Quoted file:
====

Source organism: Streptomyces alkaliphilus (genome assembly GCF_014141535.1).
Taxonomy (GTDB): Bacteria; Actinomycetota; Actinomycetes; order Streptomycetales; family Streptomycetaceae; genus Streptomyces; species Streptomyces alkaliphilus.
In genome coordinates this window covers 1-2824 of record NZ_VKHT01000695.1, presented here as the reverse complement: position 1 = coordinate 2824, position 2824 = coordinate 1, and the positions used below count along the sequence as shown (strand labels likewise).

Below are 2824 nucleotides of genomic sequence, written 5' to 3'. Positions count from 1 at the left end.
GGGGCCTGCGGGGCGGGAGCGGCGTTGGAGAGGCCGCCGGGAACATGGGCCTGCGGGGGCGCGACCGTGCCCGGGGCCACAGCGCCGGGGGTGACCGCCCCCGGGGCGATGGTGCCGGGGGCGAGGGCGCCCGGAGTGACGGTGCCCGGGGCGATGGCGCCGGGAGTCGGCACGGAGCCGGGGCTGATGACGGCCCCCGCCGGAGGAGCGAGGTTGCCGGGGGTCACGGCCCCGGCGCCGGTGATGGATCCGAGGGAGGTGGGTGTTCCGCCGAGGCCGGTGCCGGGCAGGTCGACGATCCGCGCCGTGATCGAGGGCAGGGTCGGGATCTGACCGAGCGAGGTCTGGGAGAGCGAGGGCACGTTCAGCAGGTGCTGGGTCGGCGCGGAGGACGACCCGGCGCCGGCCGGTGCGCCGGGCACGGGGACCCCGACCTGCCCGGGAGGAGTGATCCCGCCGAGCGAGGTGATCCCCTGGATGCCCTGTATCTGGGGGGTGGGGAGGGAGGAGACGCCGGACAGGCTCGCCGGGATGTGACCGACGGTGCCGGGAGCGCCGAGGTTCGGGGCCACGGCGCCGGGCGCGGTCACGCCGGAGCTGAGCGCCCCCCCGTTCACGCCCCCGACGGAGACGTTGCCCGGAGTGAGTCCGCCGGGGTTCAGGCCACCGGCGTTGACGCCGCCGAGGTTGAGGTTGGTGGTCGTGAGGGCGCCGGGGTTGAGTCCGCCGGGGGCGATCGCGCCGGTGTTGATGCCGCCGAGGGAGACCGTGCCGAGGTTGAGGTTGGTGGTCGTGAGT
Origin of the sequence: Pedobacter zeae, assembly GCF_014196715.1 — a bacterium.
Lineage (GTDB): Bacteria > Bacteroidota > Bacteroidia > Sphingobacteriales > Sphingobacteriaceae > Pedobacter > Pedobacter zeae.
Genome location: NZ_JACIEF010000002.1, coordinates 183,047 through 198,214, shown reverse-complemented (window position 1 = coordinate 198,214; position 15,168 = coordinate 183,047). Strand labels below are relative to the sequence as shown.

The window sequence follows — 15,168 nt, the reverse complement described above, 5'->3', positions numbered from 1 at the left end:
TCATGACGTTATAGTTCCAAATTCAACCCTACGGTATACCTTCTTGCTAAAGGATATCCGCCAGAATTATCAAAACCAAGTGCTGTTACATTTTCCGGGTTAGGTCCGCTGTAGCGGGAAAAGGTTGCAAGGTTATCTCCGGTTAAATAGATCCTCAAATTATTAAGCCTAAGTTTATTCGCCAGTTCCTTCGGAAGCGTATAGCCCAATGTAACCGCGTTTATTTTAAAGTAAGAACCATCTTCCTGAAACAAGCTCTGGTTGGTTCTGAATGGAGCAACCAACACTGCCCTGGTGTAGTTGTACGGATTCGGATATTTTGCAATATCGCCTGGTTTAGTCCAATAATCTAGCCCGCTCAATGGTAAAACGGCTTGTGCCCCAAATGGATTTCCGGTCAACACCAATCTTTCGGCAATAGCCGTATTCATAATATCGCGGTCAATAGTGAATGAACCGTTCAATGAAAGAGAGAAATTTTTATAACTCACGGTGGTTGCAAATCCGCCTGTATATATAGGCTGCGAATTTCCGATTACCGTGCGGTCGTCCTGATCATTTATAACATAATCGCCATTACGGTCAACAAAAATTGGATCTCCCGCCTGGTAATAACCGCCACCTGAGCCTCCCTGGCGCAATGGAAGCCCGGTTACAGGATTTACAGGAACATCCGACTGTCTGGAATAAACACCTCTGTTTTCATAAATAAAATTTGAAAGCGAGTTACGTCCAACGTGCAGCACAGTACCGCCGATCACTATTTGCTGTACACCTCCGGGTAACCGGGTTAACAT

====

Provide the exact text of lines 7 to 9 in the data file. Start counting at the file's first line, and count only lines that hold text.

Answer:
Lineage (GTDB): Bacteria > Bacteroidota > Bacteroidia > Sphingobacteriales > Sphingobacteriaceae > Pedobacter > Pedobacter zeae.
Genome location: NZ_JACIEF010000002.1, coordinates 183,047 through 198,214, shown reverse-complemented (window position 1 = coordinate 198,214; position 15,168 = coordinate 183,047). Strand labels below are relative to the sequence as shown.

The window sequence follows — 15,168 nt, the reverse complement described above, 5'->3', positions numbered from 1 at the left end: